94	This is the control interface. There are a number of controls: 
96	HIDIOCGVERSION - int (read)
97	Gets the version code out of the hiddev driver.
100	This ioctl call returns the HID application usage associated with the
101	hid device. The third argument to ioctl() specifies which application
102	index to get. This is useful when the device has more than one
103	application collection. If the index is invalid (greater or equal to
104	the number of application collections this device has) the ioctl
105	returns -1. You can find out beforehand how many application
106	collections the device has from the num_applications field from the
107	hiddev_devinfo structure. 
109	HIDIOCGCOLLECTIONINFO - struct hiddev_collection_info (read/write)
110	This returns a superset of the information above, providing not only
111	application collections, but all the collections the device has.  It
112	also returns the level the collection lives in the hierarchy.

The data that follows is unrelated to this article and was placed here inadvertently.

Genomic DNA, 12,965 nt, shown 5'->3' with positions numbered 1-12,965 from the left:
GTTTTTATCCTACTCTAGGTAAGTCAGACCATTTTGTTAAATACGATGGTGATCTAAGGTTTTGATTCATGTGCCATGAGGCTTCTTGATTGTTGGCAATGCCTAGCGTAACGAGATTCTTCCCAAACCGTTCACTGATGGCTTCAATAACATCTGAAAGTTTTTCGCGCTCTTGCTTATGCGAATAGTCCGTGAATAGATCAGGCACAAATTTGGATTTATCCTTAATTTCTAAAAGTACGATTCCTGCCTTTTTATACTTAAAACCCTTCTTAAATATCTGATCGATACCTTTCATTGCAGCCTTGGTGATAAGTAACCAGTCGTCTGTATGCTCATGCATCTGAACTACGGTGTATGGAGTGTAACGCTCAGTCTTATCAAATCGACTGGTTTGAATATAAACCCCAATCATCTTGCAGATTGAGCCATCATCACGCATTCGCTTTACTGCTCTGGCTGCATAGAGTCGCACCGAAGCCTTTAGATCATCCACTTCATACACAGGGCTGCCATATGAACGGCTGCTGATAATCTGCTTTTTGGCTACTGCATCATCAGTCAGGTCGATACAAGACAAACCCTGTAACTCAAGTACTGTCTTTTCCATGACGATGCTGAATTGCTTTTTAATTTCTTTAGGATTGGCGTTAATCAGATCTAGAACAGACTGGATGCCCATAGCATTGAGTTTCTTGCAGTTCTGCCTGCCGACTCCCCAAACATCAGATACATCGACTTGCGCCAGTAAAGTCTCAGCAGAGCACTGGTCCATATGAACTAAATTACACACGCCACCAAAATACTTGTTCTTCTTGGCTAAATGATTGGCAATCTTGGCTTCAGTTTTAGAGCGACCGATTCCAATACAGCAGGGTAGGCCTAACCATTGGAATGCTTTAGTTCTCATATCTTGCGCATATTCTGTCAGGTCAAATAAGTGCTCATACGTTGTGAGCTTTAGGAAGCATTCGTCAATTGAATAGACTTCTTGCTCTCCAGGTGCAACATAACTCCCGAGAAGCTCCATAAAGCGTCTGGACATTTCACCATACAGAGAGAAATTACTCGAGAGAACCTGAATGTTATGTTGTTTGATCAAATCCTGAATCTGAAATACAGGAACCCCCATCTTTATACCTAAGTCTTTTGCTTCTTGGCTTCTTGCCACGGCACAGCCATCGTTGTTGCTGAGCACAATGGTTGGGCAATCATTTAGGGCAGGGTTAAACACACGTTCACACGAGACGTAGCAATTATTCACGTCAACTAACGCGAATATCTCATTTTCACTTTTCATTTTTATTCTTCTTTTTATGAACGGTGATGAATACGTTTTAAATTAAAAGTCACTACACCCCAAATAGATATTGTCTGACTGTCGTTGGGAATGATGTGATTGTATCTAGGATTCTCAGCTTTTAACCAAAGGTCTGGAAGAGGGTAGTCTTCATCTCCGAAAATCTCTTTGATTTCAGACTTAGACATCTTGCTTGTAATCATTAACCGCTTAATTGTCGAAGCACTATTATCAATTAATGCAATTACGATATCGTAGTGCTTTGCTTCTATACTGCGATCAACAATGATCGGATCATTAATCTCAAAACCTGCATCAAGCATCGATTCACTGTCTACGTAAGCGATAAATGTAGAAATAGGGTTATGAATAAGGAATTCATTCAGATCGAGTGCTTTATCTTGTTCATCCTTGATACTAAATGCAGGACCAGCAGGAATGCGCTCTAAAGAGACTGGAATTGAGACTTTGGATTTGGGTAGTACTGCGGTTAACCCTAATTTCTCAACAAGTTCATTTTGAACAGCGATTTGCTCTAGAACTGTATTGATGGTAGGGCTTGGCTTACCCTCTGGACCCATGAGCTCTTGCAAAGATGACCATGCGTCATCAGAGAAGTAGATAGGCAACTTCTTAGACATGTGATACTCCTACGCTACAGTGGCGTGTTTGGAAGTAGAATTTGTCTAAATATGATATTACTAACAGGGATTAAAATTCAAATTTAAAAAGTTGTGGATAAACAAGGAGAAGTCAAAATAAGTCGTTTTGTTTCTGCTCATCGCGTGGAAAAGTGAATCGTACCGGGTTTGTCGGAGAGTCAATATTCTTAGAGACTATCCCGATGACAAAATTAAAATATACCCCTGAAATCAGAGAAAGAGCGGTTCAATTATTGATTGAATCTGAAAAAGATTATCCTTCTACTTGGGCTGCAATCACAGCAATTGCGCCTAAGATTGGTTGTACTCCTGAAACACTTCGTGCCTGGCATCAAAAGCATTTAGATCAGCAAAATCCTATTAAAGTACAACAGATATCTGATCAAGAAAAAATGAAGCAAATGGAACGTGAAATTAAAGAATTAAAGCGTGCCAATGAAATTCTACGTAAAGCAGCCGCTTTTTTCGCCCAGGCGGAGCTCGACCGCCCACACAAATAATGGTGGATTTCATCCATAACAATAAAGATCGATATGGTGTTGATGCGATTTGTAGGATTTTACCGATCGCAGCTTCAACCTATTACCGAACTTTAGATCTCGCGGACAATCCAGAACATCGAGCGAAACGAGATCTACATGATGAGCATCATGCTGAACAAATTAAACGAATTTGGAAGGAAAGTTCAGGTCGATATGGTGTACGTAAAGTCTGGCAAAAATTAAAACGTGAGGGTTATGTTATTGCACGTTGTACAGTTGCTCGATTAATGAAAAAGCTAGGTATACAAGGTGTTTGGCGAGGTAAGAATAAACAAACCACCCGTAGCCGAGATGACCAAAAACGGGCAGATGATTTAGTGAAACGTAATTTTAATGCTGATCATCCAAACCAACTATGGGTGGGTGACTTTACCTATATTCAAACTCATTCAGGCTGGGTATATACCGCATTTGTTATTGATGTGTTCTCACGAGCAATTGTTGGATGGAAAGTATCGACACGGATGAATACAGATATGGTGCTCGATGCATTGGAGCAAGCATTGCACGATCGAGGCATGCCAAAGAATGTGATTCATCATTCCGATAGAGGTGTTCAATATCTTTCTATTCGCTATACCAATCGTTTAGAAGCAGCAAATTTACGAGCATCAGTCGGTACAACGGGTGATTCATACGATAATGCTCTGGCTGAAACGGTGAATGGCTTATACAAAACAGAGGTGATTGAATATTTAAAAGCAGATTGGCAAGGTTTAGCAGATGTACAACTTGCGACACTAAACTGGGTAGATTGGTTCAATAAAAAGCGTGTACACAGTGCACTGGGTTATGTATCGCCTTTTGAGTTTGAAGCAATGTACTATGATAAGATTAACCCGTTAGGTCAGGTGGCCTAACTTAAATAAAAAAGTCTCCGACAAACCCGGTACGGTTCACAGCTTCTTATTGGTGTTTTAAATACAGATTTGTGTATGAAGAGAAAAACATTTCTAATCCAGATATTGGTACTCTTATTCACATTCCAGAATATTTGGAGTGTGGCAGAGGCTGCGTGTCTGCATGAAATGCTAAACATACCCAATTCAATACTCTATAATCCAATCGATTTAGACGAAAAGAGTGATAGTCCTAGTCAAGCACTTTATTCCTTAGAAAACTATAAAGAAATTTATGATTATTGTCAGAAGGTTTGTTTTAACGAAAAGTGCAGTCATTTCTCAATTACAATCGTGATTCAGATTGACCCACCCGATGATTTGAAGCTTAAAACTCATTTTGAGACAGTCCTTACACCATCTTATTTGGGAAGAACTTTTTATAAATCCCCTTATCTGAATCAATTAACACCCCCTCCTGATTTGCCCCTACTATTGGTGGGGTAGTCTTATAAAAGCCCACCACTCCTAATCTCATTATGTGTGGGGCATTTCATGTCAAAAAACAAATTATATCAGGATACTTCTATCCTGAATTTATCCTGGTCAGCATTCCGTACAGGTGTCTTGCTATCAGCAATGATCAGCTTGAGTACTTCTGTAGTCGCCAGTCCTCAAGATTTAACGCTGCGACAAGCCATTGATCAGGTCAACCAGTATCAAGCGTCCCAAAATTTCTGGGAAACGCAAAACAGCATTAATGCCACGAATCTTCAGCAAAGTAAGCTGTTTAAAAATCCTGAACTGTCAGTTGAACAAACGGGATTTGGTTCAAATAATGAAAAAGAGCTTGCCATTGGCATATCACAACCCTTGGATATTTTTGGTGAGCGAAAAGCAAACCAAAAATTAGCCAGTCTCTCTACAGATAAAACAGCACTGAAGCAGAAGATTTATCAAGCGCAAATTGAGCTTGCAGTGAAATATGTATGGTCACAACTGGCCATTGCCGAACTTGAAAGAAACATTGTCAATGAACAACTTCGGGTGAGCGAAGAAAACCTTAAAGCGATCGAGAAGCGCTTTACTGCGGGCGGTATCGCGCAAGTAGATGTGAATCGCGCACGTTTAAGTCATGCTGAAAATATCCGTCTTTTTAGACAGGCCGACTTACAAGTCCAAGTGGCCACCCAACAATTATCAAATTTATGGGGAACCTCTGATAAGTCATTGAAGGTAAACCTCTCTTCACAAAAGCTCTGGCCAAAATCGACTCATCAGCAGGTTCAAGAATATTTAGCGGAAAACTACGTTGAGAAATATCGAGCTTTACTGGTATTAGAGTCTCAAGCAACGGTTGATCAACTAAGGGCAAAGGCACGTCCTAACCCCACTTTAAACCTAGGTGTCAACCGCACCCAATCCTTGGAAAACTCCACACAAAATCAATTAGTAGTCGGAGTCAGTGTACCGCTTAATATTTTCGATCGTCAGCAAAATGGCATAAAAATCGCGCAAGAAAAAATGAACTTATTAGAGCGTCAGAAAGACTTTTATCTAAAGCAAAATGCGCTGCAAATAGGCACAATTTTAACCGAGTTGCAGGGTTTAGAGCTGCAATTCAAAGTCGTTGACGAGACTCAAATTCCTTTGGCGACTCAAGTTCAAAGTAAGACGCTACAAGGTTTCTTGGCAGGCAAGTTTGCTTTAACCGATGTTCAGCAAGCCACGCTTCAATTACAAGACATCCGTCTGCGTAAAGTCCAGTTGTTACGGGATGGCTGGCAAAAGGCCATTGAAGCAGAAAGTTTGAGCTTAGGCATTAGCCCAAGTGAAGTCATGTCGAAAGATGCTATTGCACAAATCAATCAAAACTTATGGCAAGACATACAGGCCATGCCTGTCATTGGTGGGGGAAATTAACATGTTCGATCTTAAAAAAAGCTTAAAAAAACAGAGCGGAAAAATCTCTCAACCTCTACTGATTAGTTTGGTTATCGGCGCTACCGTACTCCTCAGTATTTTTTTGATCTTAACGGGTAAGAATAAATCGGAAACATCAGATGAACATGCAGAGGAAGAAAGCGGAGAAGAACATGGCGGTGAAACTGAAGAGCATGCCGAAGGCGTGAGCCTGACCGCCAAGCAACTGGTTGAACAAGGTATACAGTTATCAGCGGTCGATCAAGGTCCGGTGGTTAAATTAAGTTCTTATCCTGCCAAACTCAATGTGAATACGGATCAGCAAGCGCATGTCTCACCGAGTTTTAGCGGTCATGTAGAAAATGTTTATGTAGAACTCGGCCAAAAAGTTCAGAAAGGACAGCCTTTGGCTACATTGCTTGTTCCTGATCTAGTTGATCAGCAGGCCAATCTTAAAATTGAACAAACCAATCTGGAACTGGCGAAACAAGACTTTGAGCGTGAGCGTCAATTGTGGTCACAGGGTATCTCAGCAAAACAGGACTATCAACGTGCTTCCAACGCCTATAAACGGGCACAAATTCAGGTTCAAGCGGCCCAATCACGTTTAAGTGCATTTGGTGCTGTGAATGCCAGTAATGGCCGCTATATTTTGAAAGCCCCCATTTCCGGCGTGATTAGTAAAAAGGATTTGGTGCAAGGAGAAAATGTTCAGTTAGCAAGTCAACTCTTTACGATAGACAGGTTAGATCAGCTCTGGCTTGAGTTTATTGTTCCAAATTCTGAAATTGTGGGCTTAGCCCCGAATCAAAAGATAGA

113	The user passes in a hiddev_collection_info struct with the index 
114	field set to the index that should be returned.  The ioctl fills in 
115	the other fields.  If the index is larger than the last collection 
116	index, the ioctl returns -1 and sets errno to -EINVAL.
118	HIDIOCGDEVINFO - struct hiddev_devinfo (read)
119	Gets a hiddev_devinfo structure which describes the device.
121	HIDIOCGSTRING - struct hiddev_string_descriptor (read/write)
122	Gets a string descriptor from the device. The caller must fill in the
123	"index" field to indicate which descriptor should be returned.
126	Instructs the kernel to retrieve all input and feature report values
127	from the device. At this point, all the usage structures will contain
128	current values for the device, and will maintain it as the device
129	changes.  Note that the use of this ioctl is unnecessary in general,
130	since later kernels automatically initialize the reports from the
131	device at attach time.
133	HIDIOCGNAME - string (variable length)